But it was the poetic and striking descriptions of the reality through which Mersault wanders, that I liked the best. The cat crossing the deserted city street, the struggle between the old man and his dog, the long lines of cypresses beside the road to the graveyard, taking the streetcar to the harbor for a swim, all of these images stay with me. Even though Camus says, “never in my life had I seen anyone so clearly as I saw these people … and yet I couldn’t hear them, and it was hard to believe they really existed”, his sparingly described supporting characters, Marie, Raymond, Salamano, Mother, and the Arabs, are more believable than Mersault himself.
I should read another of Camus’ books, but I am afraid that it could not possibly be as good as this one!

No Tresspassing

Imagine you are on a farm. You don’t want any of the hippies from the fairground to cross the road and come onto your property. So you get a couple of pieces of wood from the barn, some paint from the shed, and you create a “No Trespassing” sign. Black letters on white background. Or, more abstractly, a red circle with a line through the middle.
You walk on down the dirt road to the gate, and hammer the sign into the dirt by the highway. Several days later, someone hurries across the highway and stops before your sign.
Materialist neuroscientists claim that the flow of chemicals in the brain, combined with the electronic activity of the neurons is what thought is. Nothing else. Purely physical.
So, how does that electro-chemical activity that they can associate with the idea, “No Trespassing”, exist for days as mere paint and wood, and then suddenly become the electro-chemical activity in the receiver’s brain? Where was the idea in the interim?
Take this concept and apply it to modern day physics. Think of the “No Trespassing” sign as a marker on the boundary of the known physical universe that you are not supposed to cross. We call that “c,” the speed of light. Nothing can travel faster than the speed of light. “Thou shalt not go supraluminal.”
Science claims, and has experiments to prove, that as a traveler approaches the speed of light his mass increases and time slows down.
So what would happen if you could travel faster than the speed of light? If you dared to trespass. Would time stop entirely? Would it cease to exist? Isn’t that eternity?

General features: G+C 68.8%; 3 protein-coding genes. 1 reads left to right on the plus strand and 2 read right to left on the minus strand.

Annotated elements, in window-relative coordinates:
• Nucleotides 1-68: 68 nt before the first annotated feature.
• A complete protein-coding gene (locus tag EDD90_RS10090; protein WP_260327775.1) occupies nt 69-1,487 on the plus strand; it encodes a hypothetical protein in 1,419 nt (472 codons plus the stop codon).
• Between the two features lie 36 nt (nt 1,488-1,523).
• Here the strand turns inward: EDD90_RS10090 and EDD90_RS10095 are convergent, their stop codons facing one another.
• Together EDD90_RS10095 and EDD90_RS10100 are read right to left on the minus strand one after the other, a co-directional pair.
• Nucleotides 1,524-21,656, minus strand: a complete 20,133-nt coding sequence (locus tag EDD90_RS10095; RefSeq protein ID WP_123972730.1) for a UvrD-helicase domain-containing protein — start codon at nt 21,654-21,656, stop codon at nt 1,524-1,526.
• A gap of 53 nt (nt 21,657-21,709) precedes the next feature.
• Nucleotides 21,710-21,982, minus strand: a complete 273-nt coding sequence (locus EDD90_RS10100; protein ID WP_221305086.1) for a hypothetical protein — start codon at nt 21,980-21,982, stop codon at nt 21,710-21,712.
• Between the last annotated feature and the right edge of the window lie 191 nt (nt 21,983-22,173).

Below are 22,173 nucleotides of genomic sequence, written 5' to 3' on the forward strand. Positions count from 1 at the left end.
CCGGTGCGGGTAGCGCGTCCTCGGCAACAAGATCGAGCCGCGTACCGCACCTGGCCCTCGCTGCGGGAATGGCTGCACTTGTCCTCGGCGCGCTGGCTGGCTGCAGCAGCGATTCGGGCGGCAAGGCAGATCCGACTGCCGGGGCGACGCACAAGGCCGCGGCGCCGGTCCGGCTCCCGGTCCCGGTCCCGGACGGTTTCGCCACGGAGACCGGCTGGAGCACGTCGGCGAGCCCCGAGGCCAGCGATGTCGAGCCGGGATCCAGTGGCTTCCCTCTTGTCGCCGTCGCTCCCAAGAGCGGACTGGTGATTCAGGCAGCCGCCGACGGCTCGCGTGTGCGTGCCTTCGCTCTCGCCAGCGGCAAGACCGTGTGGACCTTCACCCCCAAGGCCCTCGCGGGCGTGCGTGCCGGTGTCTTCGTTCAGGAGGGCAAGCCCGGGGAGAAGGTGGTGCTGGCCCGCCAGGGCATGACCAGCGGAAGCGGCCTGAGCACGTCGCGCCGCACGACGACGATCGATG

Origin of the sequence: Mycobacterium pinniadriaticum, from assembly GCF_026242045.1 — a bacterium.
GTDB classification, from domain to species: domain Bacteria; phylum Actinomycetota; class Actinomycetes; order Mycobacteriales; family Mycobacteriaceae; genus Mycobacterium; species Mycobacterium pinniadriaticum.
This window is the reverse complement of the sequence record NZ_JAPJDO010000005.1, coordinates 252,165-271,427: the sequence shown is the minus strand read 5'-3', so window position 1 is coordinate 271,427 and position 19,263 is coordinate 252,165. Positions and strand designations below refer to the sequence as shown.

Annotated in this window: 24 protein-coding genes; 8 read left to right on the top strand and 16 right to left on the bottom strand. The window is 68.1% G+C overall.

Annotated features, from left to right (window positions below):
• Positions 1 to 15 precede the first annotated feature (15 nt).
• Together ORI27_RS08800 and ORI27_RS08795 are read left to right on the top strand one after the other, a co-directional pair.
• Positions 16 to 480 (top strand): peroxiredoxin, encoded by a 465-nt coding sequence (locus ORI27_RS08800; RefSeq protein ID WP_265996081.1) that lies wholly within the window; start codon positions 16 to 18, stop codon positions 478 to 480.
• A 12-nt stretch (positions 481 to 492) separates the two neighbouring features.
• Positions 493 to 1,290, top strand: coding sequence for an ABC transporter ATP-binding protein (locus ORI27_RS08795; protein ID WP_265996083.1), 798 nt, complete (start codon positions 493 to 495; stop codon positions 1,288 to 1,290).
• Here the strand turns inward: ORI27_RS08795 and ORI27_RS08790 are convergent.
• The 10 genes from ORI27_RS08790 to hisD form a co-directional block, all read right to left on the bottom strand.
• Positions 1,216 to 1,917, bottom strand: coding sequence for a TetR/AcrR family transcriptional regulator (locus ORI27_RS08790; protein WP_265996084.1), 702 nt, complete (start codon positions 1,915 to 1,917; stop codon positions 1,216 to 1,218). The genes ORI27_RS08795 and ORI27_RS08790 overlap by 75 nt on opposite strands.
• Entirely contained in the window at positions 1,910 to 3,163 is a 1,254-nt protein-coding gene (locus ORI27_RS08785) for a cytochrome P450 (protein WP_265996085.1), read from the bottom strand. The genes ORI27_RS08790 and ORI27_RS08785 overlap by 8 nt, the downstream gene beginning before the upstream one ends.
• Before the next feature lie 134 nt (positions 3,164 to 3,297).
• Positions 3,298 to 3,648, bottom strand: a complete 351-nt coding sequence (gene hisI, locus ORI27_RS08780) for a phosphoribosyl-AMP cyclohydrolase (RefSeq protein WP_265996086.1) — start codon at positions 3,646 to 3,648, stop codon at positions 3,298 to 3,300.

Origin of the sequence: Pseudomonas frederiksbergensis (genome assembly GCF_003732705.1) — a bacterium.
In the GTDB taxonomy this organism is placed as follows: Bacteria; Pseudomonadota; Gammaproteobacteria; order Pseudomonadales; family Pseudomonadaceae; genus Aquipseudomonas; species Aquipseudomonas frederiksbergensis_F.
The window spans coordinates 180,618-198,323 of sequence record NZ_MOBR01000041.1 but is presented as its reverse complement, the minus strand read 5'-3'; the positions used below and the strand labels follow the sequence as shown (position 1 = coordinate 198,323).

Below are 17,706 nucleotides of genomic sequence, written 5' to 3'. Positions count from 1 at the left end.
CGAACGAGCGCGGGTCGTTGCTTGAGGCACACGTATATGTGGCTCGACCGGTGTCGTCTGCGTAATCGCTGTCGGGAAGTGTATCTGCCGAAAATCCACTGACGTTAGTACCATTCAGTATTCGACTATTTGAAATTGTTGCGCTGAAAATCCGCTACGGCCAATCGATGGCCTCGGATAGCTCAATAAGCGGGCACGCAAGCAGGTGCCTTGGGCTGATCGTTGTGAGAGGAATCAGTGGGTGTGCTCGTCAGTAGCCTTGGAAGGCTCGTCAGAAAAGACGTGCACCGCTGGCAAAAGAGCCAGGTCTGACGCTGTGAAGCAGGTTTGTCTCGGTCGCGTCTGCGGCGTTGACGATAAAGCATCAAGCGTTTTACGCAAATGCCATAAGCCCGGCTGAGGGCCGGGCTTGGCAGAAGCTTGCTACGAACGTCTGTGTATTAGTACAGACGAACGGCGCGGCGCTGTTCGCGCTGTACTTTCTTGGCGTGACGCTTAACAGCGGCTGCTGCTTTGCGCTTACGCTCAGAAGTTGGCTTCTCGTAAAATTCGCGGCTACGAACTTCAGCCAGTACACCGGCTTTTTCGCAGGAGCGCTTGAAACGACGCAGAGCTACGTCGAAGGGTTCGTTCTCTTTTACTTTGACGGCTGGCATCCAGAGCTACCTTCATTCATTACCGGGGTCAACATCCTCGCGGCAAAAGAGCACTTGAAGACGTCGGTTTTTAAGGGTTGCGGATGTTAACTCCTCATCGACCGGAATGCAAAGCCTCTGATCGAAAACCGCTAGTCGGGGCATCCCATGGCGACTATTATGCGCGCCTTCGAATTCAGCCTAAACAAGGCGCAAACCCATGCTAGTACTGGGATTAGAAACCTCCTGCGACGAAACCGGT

What if the place where ideas exist, is the place beyond the speed of light? Then ideas would be eternal. Platonic shadows?
Mankind has been thinking for a very long time. If all those thoughts actually exist forever in some “spiritual universe,” what form do they take? Are all our thoughts collected into a package called the soul? We haven’t really forgotten what we had for dinner last night. The entire experience is out there waiting for us.
But ideas are not always personal, nor unique. Everyone has similar thoughts: love, hate, curiosity, jealousy, pride. Everyone has dreams and nightmares. So maybe the personal thoughts associated with individual souls permeate the “spiritual universe,” combining and disintegrating like weather in some collective unconscious.
What we need is a map of this “spiritual universe.”

My Writing – new ideas?

When I first started writing my science fiction I reluctantly stopped reading sci-fi. I was concerned about plagiarizing. Of course, I had read so many books in the genre over the years that I already had absorbed thousands of ideas that could not be erased from my mind. My book, The Fifth Prophet, was an inspired idea, and the beginning of a wonderful journey through the land of literature. Subsequent novels were more deliberately constructed. Gradually, I returned to reading sci-fi as I realized similarity of ideas did not mean they were stolen. Of course, I never tried to rewrite Dune with different characters, or change the setting of Middle Earth. My stories are as unique and weird as I am.
Now, I am constantly noticing similarities in the details between what I write and what I read. I just finished Roadside Picnic by Arkady and Boris Strugatsky. The review is elsewhere. One of the objects recovered from the Zone is a “spacell”, a mysterious power source that is used like a thumbdrive and powers automobiles when inserted into the dashboard. They have “applied them, discovered conditions when they multiply, can’t create them.” This is also a good description of my “hyperthreads” from The Fifth Prophet, that have fallen to Earth in several places like manna from heaven. The Strugatskys make little use of spacells in their story, whereas hyperthreads are fundamental to the success of my Family of Man.
The similarities and coincidences are not just between my writing and my reading, however. In Perturbations Of The Reality Field I stepped across the line of hard sci-fi, or so I thought. My hero, a young cab driver, and his angelic telepathic border collie, end up fighting to save the Earth’s moon from destruction by the ratpeople. He ‘drives’ his Ford Escape SUV into orbit near the moon, enclosed in a space suit. Trust me, it is embedded into the story in a reasonable fashion. Still, the scene worried me until … a few months after publication I watched Elon Musk’s Tesla and the spaceman!!! Maybe I’m more ‘prophetic’ than I realized?